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Re: [PPLetterpress] Re: off the (plumbing) grid platemakers?

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  • Fred Smith
    Can a septic system even accept ppl waste water? Septic systems require certain bacteria to processs the waste put in. If the material is toxic, it will kill
    Message 1 of 16 , Mar 14, 2011
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      Can a septic system even accept ppl waste water? Septic systems require certain bacteria to processs the waste put in. If the material is toxic, it will kill the bacteria and you will have to have the system pumped clean. Tell them its becuase of ppl waste and they may need to charge you a 'toxic' clean up fee. Even if the waste dosn't kill the bacteria, if it cant' be broken down, it will still clog the system with the same results. I would suggest contatcting the nearest septic cleaning company for advice. They'd either know or know who to contact.
       
       
      ----- Original Message -----
      Sent: Sunday, March 13, 2011 9:22 PM
      Subject: Re: [PPLetterpress] Re: off the (plumbing) grid platemakers?

       

      I've wondered the same thing. Our new building is on septic rather than city sewer like we were for the first 13 years I ran our platemaker. I did a check to see what is actually suspended in the water and let a 5 gallon bucket with washout waste evaporate over a couple of months and the nasty sticky stuff that remained convinced me that I don't want it in our septic system. Granted that it gets diluted in any system, but these results were not to my liking. We may put as much crud and dirt into a sewer system when washing a load of dirty clothes, but I have been hesitant about the polymer waste. It does go back into solution when warm water is put back into the bucket, but still---.


       
       
       
    • Scott Rubel
      The sticky border that holds the vacuum sheet down in my plate maker is losing its sticky. Anybody know what sort of tape this is? It s not common double-sided
      Message 2 of 16 , Mar 14, 2011
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        The sticky border that holds the vacuum sheet down in my plate maker
        is losing its sticky.

        Anybody know what sort of tape this is? It's not common double-sided
        stuff. That would have come apart or worn out years ago.

        --Scott
      • Gerald Lange
        Hi Scott You are far better off not using tape at all. Just cut a sheet of kreene to the size of the vacuum table but about a half inch shorter both length
        Message 3 of 16 , Mar 14, 2011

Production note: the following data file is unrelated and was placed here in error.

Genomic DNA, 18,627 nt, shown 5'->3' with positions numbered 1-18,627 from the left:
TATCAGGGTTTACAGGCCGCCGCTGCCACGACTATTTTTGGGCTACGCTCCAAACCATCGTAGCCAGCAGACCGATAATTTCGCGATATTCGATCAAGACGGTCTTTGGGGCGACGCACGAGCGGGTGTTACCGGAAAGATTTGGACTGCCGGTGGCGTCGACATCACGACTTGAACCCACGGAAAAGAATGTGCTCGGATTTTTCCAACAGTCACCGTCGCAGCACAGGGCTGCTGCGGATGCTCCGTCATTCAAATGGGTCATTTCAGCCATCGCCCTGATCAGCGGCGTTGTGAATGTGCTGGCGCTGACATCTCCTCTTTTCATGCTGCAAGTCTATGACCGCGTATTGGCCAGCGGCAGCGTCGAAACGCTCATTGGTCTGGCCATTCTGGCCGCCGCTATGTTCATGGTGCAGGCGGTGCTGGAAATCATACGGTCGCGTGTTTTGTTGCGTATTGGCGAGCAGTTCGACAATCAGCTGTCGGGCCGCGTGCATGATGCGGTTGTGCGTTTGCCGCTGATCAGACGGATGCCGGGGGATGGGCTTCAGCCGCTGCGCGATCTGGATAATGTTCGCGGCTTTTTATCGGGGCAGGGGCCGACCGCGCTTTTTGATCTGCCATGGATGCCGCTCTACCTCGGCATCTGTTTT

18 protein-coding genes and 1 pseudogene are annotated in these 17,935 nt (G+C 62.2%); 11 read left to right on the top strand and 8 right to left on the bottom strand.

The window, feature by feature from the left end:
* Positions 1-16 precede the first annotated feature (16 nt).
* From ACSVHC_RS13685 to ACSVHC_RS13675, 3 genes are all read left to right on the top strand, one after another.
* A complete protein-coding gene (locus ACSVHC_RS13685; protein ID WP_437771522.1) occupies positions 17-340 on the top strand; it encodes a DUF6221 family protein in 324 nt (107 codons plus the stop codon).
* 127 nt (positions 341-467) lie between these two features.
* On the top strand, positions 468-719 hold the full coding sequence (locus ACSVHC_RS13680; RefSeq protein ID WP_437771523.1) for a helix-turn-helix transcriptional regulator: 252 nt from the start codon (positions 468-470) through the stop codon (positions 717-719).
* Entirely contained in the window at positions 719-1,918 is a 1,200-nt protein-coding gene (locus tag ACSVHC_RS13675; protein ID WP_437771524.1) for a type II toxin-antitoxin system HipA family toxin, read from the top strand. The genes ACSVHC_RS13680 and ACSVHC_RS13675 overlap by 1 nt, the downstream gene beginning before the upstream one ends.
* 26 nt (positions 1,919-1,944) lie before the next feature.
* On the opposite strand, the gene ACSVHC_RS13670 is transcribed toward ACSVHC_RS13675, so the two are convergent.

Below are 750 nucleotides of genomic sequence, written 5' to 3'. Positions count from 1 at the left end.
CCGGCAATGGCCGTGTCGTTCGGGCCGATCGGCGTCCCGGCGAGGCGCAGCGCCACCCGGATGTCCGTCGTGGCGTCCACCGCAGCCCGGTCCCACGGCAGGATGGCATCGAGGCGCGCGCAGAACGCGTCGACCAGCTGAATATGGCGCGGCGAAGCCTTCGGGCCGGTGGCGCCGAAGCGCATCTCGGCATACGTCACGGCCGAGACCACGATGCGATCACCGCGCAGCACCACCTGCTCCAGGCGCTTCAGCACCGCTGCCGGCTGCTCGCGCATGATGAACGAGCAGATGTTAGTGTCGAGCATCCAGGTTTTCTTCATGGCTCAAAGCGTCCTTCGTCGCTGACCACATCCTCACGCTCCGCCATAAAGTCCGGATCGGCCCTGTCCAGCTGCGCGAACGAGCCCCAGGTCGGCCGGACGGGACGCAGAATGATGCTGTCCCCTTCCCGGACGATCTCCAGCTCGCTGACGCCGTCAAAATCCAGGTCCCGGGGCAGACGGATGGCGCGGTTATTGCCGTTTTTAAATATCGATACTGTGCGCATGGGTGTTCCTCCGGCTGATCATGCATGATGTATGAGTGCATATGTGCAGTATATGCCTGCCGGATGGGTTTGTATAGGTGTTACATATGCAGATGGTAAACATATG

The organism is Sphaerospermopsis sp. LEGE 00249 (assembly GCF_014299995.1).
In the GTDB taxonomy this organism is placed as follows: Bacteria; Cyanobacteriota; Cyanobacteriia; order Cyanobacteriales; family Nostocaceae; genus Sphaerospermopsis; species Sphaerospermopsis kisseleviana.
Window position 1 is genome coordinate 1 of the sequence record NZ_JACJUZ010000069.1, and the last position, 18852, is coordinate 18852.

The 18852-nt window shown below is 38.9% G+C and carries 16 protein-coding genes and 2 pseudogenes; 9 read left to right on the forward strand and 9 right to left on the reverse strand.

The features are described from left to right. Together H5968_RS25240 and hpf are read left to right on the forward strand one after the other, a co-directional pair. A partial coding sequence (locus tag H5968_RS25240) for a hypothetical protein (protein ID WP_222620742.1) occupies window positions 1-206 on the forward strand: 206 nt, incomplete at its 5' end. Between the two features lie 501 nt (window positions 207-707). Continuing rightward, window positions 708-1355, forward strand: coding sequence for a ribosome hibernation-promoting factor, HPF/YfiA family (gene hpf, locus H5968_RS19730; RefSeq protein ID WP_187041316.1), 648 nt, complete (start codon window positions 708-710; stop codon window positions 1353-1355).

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          Hi Scott

          You are far better off not using tape at all. Just cut a sheet of
          kreene to the size of the vacuum table but about a half inch shorter
          both length and width, you will be a much happier camper. Flip back the
          kreene, place the plate and neg, and flip back the kreene. No more messy
          tape, no more vacuum problems caused by it.

          I've been doing this for many years and every platemaker I have
          suggested this to swears by it as well. I additionally add 6-pt brass
          rule at the edges of the vacuum table, cut to its width and length on
          all four sides after placement of the kreene and with the vacuum turned
          on. This ensures the kreene won't buckle and leak during exposure.

          Gerald
          http://BielerPress.blogspot.com

          On 3/14/11 8:17 PM, Scott Rubel wrote:
          > The sticky border that holds the vacuum sheet down in my plate maker
          > is losing its sticky.
          >
          > Anybody know what sort of tape this is? It's not common double-sided
          > stuff. That would have come apart or worn out years ago.
          >
          > --Scott
          >
        • CaseyM
          Thanks for everyones responses. It appears I need another way to dispose of the water and into the septic tank may not be the appropriate solution. Many thanks
          Message 4 of 16 , Mar 17, 2011
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            Thanks for everyones responses. It appears I need another way to dispose of the water and into the septic tank may not be the appropriate solution.

            Many thanks as always.

            Casey McGarr
            Inky Lips Letterpress
          • okintertype
            Casey: I don t think a small amount of solution would hurt your septic system. Now if you were a big commercial operation, running many plates per day, that
            Message 5 of 16 , Mar 17, 2011
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              Casey: I don't think a small amount of solution would hurt your septic system. Now if you were a big commercial operation, running many plates per day, that might be another matter. The important thing for septic system health is to pump the inevitable solids on a regular basis. How often depends on your situation. Okla. State Univ. recommends every three to five years. We have a 1,000 gal. tank with only one or two people living here. I pumped the tank at seven years, and found a modest amount of sludge. Many people around here don't ever pump them, the sludge eventually gets into the drainage field, and then you have to replace the drainage field. That's a big expensive job.
              Stan

              --- In PPLetterpress@yahoogroups.com, "CaseyM" <casey@...> wrote:
              >
              > Thanks for everyones responses. It appears I need another way to dispose of the water and into the septic tank may not be the appropriate solution.
              >
              > Many thanks as always.
              >
              > Casey McGarr
              > Inky Lips Letterpress
              >
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